From the Booking Desk:

Fans of my blog know that I love a good cover design on a novel. If I had more time, I would certainly talk about many of the ones I love. In 2016, for the first time, I posted about my Top Covers of the year and I will likely do that for future years as well.

There is little doubt that when it comes time to make the 2017 Top Covers list, Ragnar Jonasson’s Rupture will be on it. Let’s look at this cover a bit closer.

Starting from the top:

You can never go wrong with a pull quote from Lee Child. This one certainly contains key words I can’t disagree with: “classic,” “crime,” “unique(ly),” “Icelandic,” “first rate,” and “recommended.”

Ragnar’s name recognition continues to grow, largely because it has always been placed above the title, alerting fans that this is a must purchase. I love the font and color choice here and the center justification of his first name – smaller – over the larger last name (which itself lines up with the title), is visually appealing.

And then there is that title font. This same font has been used for the entire Dark Iceland Series and it is so effective. The letters have the feel of some type of block printing, where paint coverage is not consistent or perfect. Always in black. Just seeing the title alone, one would know this is a Dark Iceland novel.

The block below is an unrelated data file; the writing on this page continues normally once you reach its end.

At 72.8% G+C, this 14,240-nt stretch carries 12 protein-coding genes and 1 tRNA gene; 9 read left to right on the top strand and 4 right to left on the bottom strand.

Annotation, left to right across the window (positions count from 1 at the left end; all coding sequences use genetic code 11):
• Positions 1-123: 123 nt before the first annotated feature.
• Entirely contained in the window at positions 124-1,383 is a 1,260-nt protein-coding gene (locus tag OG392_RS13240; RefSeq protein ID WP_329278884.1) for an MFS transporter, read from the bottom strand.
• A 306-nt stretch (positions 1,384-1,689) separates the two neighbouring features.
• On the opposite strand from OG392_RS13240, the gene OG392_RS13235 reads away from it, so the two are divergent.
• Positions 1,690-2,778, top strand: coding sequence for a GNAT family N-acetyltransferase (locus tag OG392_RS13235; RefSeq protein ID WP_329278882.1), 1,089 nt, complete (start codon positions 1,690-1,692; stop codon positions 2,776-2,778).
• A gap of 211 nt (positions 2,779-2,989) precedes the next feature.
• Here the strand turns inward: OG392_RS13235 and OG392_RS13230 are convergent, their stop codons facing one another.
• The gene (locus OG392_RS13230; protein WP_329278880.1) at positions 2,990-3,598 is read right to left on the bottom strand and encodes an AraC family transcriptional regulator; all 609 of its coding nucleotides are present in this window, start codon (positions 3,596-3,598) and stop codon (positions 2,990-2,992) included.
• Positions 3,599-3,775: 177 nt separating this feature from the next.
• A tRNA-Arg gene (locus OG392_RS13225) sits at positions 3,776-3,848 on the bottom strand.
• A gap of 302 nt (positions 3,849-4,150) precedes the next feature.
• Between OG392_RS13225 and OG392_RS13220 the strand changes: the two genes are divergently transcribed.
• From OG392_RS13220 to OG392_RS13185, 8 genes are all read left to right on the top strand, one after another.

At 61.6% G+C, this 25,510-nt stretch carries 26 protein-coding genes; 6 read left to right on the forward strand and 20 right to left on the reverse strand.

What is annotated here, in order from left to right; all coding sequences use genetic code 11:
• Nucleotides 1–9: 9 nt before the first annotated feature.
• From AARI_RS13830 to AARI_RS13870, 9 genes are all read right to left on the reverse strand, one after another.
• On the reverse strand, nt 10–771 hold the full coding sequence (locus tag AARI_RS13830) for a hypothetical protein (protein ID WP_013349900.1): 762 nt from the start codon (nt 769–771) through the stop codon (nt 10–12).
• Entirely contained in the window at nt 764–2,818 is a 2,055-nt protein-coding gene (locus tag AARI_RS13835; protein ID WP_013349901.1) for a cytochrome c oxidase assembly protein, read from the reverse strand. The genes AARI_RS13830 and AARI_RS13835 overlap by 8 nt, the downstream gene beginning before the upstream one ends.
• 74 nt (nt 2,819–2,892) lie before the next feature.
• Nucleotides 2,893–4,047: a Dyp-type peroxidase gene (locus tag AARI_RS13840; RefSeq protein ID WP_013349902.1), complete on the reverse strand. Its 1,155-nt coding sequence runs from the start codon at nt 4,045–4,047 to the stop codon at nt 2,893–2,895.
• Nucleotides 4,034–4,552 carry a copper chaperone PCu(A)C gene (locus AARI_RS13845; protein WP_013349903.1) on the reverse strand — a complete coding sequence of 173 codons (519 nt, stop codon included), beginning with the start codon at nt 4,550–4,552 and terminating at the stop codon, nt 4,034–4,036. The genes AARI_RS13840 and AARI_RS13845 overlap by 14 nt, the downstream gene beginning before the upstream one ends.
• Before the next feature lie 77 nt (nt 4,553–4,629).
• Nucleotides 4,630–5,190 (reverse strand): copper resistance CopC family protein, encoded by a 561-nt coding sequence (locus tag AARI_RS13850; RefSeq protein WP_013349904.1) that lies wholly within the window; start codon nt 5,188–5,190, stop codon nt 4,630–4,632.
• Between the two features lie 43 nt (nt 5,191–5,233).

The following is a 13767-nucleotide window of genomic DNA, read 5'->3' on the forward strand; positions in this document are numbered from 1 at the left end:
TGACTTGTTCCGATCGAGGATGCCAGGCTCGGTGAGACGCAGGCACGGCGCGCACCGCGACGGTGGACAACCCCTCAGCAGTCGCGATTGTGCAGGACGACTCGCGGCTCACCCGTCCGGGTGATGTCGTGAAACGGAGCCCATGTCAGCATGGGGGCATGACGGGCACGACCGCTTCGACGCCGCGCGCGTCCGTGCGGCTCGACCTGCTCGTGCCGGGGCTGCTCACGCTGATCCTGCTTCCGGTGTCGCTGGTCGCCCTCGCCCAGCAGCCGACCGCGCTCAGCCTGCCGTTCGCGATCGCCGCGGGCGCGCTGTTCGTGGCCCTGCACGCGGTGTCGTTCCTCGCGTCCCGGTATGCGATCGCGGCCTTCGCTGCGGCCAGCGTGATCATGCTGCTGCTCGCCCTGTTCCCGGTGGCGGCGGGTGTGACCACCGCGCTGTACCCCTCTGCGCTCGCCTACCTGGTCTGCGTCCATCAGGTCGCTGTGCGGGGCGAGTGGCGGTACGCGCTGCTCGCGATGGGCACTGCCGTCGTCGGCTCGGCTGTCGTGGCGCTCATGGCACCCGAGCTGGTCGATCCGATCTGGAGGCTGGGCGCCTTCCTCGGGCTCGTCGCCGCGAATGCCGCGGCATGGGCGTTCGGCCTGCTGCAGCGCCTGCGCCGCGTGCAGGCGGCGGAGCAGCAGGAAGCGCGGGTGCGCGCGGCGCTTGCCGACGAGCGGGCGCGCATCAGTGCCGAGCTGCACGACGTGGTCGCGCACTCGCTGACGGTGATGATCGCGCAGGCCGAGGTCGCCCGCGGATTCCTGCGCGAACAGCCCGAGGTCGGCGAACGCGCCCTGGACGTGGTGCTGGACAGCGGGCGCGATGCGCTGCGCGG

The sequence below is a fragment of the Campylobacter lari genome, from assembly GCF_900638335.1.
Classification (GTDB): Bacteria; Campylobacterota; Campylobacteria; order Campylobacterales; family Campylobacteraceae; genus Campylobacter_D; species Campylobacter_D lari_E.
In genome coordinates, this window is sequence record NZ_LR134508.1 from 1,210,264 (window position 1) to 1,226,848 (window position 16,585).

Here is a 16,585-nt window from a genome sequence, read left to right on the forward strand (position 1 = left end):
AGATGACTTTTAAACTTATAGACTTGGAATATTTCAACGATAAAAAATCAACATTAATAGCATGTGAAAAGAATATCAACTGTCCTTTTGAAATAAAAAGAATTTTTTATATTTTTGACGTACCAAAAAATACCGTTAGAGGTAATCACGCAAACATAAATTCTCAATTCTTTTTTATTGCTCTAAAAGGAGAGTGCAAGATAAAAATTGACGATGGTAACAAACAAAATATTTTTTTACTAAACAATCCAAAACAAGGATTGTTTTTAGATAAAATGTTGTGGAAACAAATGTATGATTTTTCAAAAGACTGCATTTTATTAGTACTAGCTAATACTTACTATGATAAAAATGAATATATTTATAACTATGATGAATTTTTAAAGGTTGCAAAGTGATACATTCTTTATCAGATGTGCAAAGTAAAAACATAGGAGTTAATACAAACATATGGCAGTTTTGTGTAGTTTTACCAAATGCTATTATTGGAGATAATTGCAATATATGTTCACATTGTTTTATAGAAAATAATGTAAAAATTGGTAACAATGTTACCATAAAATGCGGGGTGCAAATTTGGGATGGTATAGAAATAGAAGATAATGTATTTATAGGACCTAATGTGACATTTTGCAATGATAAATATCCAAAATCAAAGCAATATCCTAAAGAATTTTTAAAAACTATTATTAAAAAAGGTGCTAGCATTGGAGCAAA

Before we get to this stunning image, the bottom pull quote again highlights some important aspects of the books: “Nordic Noir” is a solid description of Ragnar’s writing style. In my review of the first novel, I dubbed Snowblind “cozy noir” because of the dichotomous nature of those two words and I still stand by that categorization.

With Rupture, the cover image is turned sideways. At first glance readers would be forgiven for thinking this was an abstract painting evocative of the novel’s tone. But of course, closer inspection shows that it is a photograph of a building, in some isolated, cold-looking setting (such as the fjord described in the book.) The red roof on the building jumps out among the dark land and crystal blue water. The organic shape of the land-masses and their varying height make for a perfect composition. Finally, the solitary figure standing at the edge of the water draws the reader in and insists that the cover be opened in order to find out what all this means.

And really, isn’t that exactly what we expect from a book cover?

Dark Iceland Reviews:

Snowblind – The BOLO Books Review

Nightblind – The BOLO Books Review

Rupture – The BOLO Books Review